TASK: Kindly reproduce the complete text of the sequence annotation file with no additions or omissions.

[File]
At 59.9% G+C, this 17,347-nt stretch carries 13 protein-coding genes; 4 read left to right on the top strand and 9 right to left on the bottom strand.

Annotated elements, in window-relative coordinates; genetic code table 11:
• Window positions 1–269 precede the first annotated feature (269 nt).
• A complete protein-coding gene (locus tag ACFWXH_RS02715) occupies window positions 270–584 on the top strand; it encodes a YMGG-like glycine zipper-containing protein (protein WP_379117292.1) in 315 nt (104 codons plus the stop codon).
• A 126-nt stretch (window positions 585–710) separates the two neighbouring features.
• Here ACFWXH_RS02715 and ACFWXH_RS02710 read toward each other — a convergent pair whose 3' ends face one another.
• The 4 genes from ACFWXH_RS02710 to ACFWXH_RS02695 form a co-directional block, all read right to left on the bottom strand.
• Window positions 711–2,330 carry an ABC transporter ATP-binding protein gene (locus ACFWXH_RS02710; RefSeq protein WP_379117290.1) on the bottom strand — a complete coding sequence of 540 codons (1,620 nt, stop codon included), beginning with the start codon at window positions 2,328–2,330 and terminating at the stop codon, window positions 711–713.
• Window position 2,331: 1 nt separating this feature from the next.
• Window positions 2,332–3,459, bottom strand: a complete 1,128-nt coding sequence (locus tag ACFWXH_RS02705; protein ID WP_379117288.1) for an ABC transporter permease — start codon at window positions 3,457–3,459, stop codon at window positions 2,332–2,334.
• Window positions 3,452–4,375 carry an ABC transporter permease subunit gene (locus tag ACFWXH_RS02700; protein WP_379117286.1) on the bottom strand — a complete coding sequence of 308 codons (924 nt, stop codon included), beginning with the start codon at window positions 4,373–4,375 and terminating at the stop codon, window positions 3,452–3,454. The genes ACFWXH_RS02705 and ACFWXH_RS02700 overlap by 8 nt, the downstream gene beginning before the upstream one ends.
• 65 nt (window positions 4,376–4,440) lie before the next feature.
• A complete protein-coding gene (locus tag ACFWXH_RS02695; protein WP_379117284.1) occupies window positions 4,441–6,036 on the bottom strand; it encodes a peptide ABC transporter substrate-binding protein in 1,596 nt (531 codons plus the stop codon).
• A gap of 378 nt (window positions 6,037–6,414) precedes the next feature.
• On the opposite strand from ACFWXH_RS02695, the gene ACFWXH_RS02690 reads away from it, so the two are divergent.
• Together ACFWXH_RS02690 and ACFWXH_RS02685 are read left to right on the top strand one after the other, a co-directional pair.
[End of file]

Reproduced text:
At 59.9% G+C, this 17,347-nt stretch carries 13 protein-coding genes; 4 read left to right on the top strand and 9 right to left on the bottom strand.

Annotated elements, in window-relative coordinates; genetic code table 11:
• Window positions 1–269 precede the first annotated feature (269 nt).
• A complete protein-coding gene (locus tag ACFWXH_RS02715) occupies window positions 270–584 on the top strand; it encodes a YMGG-like glycine zipper-containing protein (protein WP_379117292.1) in 315 nt (104 codons plus the stop codon).
• A 126-nt stretch (window positions 585–710) separates the two neighbouring features.
• Here ACFWXH_RS02715 and ACFWXH_RS02710 read toward each other — a convergent pair whose 3' ends face one another.
• The 4 genes from ACFWXH_RS02710 to ACFWXH_RS02695 form a co-directional block, all read right to left on the bottom strand.
• Window positions 711–2,330 carry an ABC transporter ATP-binding protein gene (locus ACFWXH_RS02710; RefSeq protein WP_379117290.1) on the bottom strand — a complete coding sequence of 540 codons (1,620 nt, stop codon included), beginning with the start codon at window positions 2,328–2,330 and terminating at the stop codon, window positions 711–713.
• Window position 2,331: 1 nt separating this feature from the next.
• Window positions 2,332–3,459, bottom strand: a complete 1,128-nt coding sequence (locus tag ACFWXH_RS02705; protein ID WP_379117288.1) for an ABC transporter permease — start codon at window positions 3,457–3,459, stop codon at window positions 2,332–2,334.
• Window positions 3,452–4,375 carry an ABC transporter permease subunit gene (locus tag ACFWXH_RS02700; protein WP_379117286.1) on the bottom strand — a complete coding sequence of 308 codons (924 nt, stop codon included), beginning with the start codon at window positions 4,373–4,375 and terminating at the stop codon, window positions 3,452–3,454. The genes ACFWXH_RS02705 and ACFWXH_RS02700 overlap by 8 nt, the downstream gene beginning before the upstream one ends.
• 65 nt (window positions 4,376–4,440) lie before the next feature.
• A complete protein-coding gene (locus tag ACFWXH_RS02695; protein WP_379117284.1) occupies window positions 4,441–6,036 on the bottom strand; it encodes a peptide ABC transporter substrate-binding protein in 1,596 nt (531 codons plus the stop codon).
• A gap of 378 nt (window positions 6,037–6,414) precedes the next feature.
• On the opposite strand from ACFWXH_RS02695, the gene ACFWXH_RS02690 reads away from it, so the two are divergent.
• Together ACFWXH_RS02690 and ACFWXH_RS02685 are read left to right on the top strand one after the other, a co-directional pair.